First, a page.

Hello and welcome to the 8th of somewhere between several and many looks at the historical and statistical tidbits that arise from having a W-L record somewhere near the tail end of possible. Inspired by the 1-9 post, I've painstakingly collected the data from the Baseball-Reference season logs for each team-season from the Wild Card era (1995-2016) and, through ExcelMagic TM, am now passing the savings along to you! Onward!
Important programming note: If you somehow interpret this as 1) analysis, which 2) is drawing a conclusion about the Jays' expected rest of season performance based on how teams that started similarly performed, and 3) are outraged by your inference, please see this very important link.
The Blue Jays are 11-20
Could you express that in Jif form?
Number of teams with the same record since 1995
Of the 654 team seasons from 1995 to 2016, 29 teams (4.4%) have started a season 11-20. The numbers 14 and 29 have appeared remarkably consistently in this section. Weird. The most recent team to do so was the 2016 Houston Astros, who finished their season an impressive-given-the-start 84-78 (.519).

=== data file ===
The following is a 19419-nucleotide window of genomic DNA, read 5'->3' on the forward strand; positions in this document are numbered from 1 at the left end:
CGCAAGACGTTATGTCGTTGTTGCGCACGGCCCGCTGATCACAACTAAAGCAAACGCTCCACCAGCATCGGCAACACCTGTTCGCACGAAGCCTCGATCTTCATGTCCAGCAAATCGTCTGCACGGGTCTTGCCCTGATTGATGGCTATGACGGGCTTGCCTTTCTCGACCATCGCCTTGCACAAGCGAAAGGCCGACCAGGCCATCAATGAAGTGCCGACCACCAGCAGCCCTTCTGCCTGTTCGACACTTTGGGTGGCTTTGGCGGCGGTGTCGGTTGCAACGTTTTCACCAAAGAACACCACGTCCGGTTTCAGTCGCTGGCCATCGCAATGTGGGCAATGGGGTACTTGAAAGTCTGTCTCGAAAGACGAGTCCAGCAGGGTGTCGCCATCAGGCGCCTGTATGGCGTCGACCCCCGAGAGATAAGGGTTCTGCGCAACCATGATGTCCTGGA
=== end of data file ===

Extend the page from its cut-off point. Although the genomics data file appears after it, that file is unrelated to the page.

I bet the 2001 Oakland A's made the playoffs from this starting record
1 team, or 3%, has made the playoffs after starting 11-20. That team is once again the 2001 Oakland Athletics, who played the remainder of the season at a ridiculous .686 pace (111-51 full season). The Giambis were on this team. They were really good. Well, one of them was.
Give me an end of season record distribution
99th percentile: .630 (102-60 OAK 2001)
90th percentile: .506
75th percentile: .479
50th percentile: .444 (72-90 KC 2012)
25th percentile: .401
10th percentile .384
1st percentile: .333 (54-108 FLA 1998)
Given your chosen projected estimates of the Blue Jays' true talent going forward and the number of wins required to make the playoffs, the Jays have a ___% chance of making the playoffs
Over their remaining games, the Blue Jays would have to play like a ___ team to win ___ games
Summarize the above in one word